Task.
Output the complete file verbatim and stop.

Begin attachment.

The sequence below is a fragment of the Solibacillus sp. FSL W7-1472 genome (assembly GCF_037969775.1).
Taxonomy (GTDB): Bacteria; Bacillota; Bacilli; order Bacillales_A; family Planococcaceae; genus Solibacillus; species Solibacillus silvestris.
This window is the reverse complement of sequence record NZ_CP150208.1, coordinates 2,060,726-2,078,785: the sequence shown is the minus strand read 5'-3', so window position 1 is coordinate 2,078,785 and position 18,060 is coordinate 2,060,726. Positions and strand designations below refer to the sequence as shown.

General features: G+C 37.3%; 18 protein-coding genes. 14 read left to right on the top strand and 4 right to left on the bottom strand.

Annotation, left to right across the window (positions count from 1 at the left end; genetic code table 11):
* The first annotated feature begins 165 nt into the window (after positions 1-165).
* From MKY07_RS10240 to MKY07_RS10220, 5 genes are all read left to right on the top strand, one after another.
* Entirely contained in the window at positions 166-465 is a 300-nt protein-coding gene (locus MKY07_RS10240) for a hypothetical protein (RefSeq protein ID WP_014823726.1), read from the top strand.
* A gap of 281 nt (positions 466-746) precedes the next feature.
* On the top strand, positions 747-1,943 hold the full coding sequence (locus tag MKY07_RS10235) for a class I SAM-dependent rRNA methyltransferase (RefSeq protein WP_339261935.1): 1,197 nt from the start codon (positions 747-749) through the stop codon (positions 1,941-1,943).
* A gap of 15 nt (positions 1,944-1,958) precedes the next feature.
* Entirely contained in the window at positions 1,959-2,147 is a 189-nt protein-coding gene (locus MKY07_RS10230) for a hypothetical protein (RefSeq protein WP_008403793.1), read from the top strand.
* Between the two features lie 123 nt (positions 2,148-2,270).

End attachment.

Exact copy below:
The sequence below is a fragment of the Solibacillus sp. FSL W7-1472 genome (assembly GCF_037969775.1).
Taxonomy (GTDB): Bacteria; Bacillota; Bacilli; order Bacillales_A; family Planococcaceae; genus Solibacillus; species Solibacillus silvestris.
This window is the reverse complement of sequence record NZ_CP150208.1, coordinates 2,060,726-2,078,785: the sequence shown is the minus strand read 5'-3', so window position 1 is coordinate 2,078,785 and position 18,060 is coordinate 2,060,726. Positions and strand designations below refer to the sequence as shown.

General features: G+C 37.3%; 18 protein-coding genes. 14 read left to right on the top strand and 4 right to left on the bottom strand.

Annotation, left to right across the window (positions count from 1 at the left end; genetic code table 11):
* The first annotated feature begins 165 nt into the window (after positions 1-165).
* From MKY07_RS10240 to MKY07_RS10220, 5 genes are all read left to right on the top strand, one after another.
* Entirely contained in the window at positions 166-465 is a 300-nt protein-coding gene (locus MKY07_RS10240) for a hypothetical protein (RefSeq protein ID WP_014823726.1), read from the top strand.
* A gap of 281 nt (positions 466-746) precedes the next feature.
* On the top strand, positions 747-1,943 hold the full coding sequence (locus tag MKY07_RS10235) for a class I SAM-dependent rRNA methyltransferase (RefSeq protein WP_339261935.1): 1,197 nt from the start codon (positions 747-749) through the stop codon (positions 1,941-1,943).
* A gap of 15 nt (positions 1,944-1,958) precedes the next feature.
* Entirely contained in the window at positions 1,959-2,147 is a 189-nt protein-coding gene (locus MKY07_RS10230) for a hypothetical protein (RefSeq protein WP_008403793.1), read from the top strand.
* Between the two features lie 123 nt (positions 2,148-2,270).